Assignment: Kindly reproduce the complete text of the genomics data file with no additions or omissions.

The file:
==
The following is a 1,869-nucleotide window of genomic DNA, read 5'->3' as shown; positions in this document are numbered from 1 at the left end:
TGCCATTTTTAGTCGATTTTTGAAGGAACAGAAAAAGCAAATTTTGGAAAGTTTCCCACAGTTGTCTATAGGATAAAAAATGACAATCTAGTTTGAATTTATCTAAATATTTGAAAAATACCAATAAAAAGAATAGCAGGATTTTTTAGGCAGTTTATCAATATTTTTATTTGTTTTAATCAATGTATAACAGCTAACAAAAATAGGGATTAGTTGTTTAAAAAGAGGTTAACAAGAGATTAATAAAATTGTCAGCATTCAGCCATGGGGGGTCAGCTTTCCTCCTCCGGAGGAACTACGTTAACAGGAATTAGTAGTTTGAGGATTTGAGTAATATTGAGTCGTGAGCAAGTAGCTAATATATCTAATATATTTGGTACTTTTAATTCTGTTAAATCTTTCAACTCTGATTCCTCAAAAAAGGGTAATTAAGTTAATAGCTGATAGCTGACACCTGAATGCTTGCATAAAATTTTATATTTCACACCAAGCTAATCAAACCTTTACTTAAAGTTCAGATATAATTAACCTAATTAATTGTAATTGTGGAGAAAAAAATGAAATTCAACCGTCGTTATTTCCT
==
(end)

The following is a 1,869-nucleotide window of genomic DNA, read 5'->3' as shown; positions in this document are numbered from 1 at the left end:
TGCCATTTTTAGTCGATTTTTGAAGGAACAGAAAAAGCAAATTTTGGAAAGTTTCCCACAGTTGTCTATAGGATAAAAAATGACAATCTAGTTTGAATTTATCTAAATATTTGAAAAATACCAATAAAAAGAATAGCAGGATTTTTTAGGCAGTTTATCAATATTTTTATTTGTTTTAATCAATGTATAACAGCTAACAAAAATAGGGATTAGTTGTTTAAAAAGAGGTTAACAAGAGATTAATAAAATTGTCAGCATTCAGCCATGGGGGGTCAGCTTTCCTCCTCCGGAGGAACTACGTTAACAGGAATTAGTAGTTTGAGGATTTGAGTAATATTGAGTCGTGAGCAAGTAGCTAATATATCTAATATATTTGGTACTTTTAATTCTGTTAAATCTTTCAACTCTGATTCCTCAAAAAAGGGTAATTAAGTTAATAGCTGATAGCTGACACCTGAATGCTTGCATAAAATTTTATATTTCACACCAAGCTAATCAAACCTTTACTTAAAGTTCAGATATAATTAACCTAATTAATTGTAATTGTGGAGAAAAAAATGAAATTCAACCGTCGTTATTTCCT